That's fine, then. I won't worry about the amount; that is in agreement.
View Cathay Wagantall Profile
CPC (SK)
On the applications, you were talking about how some applications are longer and harder to process than others. If an individual has a bad back or a bad neck or whatever, are they able to provide up front the documents from their doctor in terms of diagnosis, prognosis and X-rays when they submit an application? Or do they have to wait until they apply and then start to get those things?
View Cathay Wagantall Profile
CPC (SK)
Okay. That's great.
For the veterans caregiver recognition benefit, it indicates here that just over 500 people will receive it in 2019-20. I'm a little confused, because they increased the amount, but at the same time, individuals who received it previously somehow no longer qualified for it.
It's like Canada summer jobs. You say that you're going to do more jobs but you cut back on the number of hours. There are people who were receiving it and no longer receive it. Why do they no longer receive it?
View Cathay Wagantall Profile
CPC (SK)
Does this number sound reasonable to you? Would there be only 500 caregivers across all of Canada who would qualify for support?
View Cathay Wagantall Profile
CPC (SK)
Okay. Fine.
Here's a quick question as well. Let's talk about Veterans Affairs offices. They're open—great—10 of them. What did it cost to reopen them as far as getting them up and going is concerned, and are they fully staffed?
View Cathay Wagantall Profile
CPC (SK)
I'd like to know as well the cost per year to run each one and how many visits have been documented for each.
View Cathay Wagantall Profile
CPC (SK)
Could you submit that?
View Cathay Wagantall Profile
CPC (SK)
That would be great.
View Tom Lukiwski Profile
CPC (SK)
Colleagues, we are convened in public.
We welcome our witnesses here today.
Mr. Matthews, thank you for being here with your officials on relatively short notice. Of course, as you well know, the estimates have already been tabled, so this round of interventions will be slightly more informal. I understand you have a very short opening statement, and then we'll go to questions.
To my colleagues, rather than having a preordained, formal list of questions, if you do have questions for our witnesses, please indicate that by a show of hands, and we'll do it fairly informally. We'll try to get through this as quickly as we can.
We have Mr. Jowhari, Mr. McCauley, Mr. Blaikie and Madam Ratansi. We'll go in that order. Once we have completed all of the questions committee members may have, we'll be in a position, perhaps, to dismiss the panel.
Mr. Matthews, please proceed.
View Tom Lukiwski Profile
CPC (SK)
Thank you very much.
Also, committee colleagues, Mr. Matthews and Mr. Bombardier have generously agreed to dispense with their opening statements, which I have with us. I am suggesting that if we can get a consensus on this, we accept both of those statements as read and have them appended to the evidence. Do we have agreement, committee members?
Some hon. members: Agreed.
[See appendix—Remarks by Bill Matthews]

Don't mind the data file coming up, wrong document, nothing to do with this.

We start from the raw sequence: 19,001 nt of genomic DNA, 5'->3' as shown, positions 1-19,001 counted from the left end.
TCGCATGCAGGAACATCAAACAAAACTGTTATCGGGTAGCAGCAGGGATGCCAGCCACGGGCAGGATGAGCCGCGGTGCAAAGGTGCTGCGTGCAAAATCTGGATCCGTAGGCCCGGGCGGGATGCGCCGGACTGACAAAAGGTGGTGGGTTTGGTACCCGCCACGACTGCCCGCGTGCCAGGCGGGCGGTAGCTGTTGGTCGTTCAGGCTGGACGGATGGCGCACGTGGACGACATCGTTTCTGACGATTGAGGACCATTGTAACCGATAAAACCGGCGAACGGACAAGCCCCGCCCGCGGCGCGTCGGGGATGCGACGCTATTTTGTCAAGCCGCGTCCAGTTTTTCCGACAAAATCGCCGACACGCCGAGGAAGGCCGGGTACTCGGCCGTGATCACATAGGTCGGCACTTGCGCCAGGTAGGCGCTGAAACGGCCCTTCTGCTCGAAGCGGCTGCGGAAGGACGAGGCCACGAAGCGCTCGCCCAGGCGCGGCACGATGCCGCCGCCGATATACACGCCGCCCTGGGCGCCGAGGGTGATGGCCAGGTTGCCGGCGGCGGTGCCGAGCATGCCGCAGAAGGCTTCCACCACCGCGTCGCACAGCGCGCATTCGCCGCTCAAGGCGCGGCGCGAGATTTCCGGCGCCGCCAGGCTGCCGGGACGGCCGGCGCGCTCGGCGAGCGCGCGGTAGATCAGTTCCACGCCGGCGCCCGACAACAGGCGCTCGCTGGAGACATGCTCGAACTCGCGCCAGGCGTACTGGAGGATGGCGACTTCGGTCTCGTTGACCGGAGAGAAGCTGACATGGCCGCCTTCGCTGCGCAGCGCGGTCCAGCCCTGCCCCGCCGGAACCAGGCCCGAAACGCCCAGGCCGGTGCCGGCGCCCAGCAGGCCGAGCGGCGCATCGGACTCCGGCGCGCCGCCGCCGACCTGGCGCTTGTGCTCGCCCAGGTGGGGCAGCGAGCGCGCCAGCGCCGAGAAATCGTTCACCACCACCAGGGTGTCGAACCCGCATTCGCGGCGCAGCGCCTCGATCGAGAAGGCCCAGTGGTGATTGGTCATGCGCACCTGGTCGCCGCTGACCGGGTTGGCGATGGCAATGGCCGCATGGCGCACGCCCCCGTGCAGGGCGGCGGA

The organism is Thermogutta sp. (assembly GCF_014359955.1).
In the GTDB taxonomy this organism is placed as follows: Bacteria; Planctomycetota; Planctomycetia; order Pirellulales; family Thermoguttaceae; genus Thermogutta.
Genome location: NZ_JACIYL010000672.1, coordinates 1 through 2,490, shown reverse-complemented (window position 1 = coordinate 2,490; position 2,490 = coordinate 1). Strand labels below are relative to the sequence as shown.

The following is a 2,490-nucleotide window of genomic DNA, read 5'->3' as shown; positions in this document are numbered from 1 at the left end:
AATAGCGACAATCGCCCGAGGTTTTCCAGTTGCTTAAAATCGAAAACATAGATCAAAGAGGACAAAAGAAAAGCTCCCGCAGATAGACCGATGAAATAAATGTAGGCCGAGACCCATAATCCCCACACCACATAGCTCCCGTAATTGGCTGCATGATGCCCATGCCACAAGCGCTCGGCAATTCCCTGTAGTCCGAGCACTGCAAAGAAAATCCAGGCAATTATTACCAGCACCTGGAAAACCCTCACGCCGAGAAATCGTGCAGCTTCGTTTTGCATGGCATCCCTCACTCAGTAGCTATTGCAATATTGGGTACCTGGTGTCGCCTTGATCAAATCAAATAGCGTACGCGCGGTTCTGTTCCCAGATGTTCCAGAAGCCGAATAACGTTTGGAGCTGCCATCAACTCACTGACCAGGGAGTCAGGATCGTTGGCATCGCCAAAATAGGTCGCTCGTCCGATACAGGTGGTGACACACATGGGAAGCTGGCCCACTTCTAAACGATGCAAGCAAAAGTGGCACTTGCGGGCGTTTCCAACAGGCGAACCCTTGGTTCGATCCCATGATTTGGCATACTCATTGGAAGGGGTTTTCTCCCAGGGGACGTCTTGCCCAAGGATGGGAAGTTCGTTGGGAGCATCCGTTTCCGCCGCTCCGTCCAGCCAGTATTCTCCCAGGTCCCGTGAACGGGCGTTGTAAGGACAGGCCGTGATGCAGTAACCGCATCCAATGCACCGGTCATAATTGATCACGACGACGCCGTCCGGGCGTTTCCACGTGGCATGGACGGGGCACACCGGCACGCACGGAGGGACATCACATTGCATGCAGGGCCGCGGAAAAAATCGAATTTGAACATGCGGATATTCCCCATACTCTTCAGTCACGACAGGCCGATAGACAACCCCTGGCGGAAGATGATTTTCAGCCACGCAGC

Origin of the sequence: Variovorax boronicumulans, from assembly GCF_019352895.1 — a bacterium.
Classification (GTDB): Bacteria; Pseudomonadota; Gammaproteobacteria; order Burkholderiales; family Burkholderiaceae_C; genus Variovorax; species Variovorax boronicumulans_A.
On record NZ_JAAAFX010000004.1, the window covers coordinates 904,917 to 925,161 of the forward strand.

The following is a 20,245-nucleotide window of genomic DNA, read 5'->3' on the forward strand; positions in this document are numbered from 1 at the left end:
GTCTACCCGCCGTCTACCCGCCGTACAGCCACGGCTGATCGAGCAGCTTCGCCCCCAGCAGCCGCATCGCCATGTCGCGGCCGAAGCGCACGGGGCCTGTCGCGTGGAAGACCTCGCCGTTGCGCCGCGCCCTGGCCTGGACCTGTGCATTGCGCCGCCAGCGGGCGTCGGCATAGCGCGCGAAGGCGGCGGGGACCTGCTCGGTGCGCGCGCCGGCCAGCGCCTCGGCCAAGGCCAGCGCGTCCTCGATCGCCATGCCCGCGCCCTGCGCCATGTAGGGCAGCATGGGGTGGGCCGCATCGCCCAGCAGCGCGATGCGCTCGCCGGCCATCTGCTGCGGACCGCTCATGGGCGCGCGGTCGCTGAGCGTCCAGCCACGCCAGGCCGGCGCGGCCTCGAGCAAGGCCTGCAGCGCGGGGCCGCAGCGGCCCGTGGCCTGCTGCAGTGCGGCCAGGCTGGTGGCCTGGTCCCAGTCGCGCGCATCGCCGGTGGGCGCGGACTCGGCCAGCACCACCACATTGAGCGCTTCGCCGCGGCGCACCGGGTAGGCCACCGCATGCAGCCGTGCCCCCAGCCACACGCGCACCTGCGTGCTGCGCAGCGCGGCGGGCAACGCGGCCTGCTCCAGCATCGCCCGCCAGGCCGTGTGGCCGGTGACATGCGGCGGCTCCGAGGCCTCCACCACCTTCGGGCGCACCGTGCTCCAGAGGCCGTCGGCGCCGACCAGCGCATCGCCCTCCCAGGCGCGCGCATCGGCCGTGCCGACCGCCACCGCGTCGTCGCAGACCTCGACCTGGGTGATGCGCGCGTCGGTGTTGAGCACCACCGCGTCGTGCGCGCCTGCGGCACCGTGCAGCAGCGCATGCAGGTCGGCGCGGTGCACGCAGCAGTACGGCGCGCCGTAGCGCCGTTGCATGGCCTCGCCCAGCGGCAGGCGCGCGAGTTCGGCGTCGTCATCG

[See appendix—Remarks by Denis Bombardier]
The Chair: That's fine. In that case, we will proceed directly to questions.
Mr. Jowhari, we'll start with you for five minutes.
View Tom Lukiwski Profile
CPC (SK)
Mr. Linklater.
View Tom Lukiwski Profile
CPC (SK)
Thank you very much.
Mr. McCauley, you have five minutes.
View Tom Lukiwski Profile
CPC (SK)
Mr. Blaikie, you have five minutes, please.
View Tom Lukiwski Profile
CPC (SK)
Go ahead.
View Tom Lukiwski Profile
CPC (SK)
Thank you very much.
Madam Ratansi.
View Tom Lukiwski Profile
CPC (SK)
It can be whoever you wish.
Mr. Drouin.
View Tom Lukiwski Profile
CPC (SK)
We'll go to Mr. McCauley, then, for five minutes.
View Tom Lukiwski Profile
CPC (SK)
A short answer, please.
View Tom Lukiwski Profile
CPC (SK)
Madam Ratansi, for five minutes please.
View Tom Lukiwski Profile
CPC (SK)
Mr. McCauley, do you have anything more?
View Tom Lukiwski Profile
CPC (SK)
Thank you very much.
Madam Yip, you have five minutes, please.
View Tom Lukiwski Profile
CPC (SK)
Mr. Blaikie, no questions?
We'll do one-offs now, if there are other questions.
Seeing none, then, gentlemen and lady, I would like to thank you for being here. I know that sometimes it's a little awkward to come here on short notice, but we do appreciate your attendance here today.
Colleagues, we will suspend for a few moments while we get our next panel to the table.
View Tom Lukiwski Profile
CPC (SK)
Colleagues, I'll call the meeting to order again.
I want to thank the Treasury Board Secretariat for being with us today. We have a number of witnesses before us.
Mr. Purves, welcome back again, sir. It's good to see you again. I understand that you have a brief opening statement. If you could commence with that, sir, and then we'll go directly into questions.
Mr. Purves, the floor is yours.
View Tom Lukiwski Profile
CPC (SK)
Thank you very much.
We'll start with a five-minute round, beginning with Madam Ratansi, please.
View Tom Lukiwski Profile
CPC (SK)
Give a very brief answer if that's possible.
View Tom Lukiwski Profile
CPC (SK)
Thank you very much.
Mr. McCauley, you have five minutes.
View Tom Lukiwski Profile
CPC (SK)
Thank you.
Mr. Blaikie, you have five minutes please.
View Tom Lukiwski Profile
CPC (SK)
I'm afraid we're completely out of time. We will have additional questions, though, Mr. Blaikie. Don't worry. We won't leave here until you satisfy your curiosity.
We'll go to Ms. Mendès for five minutes.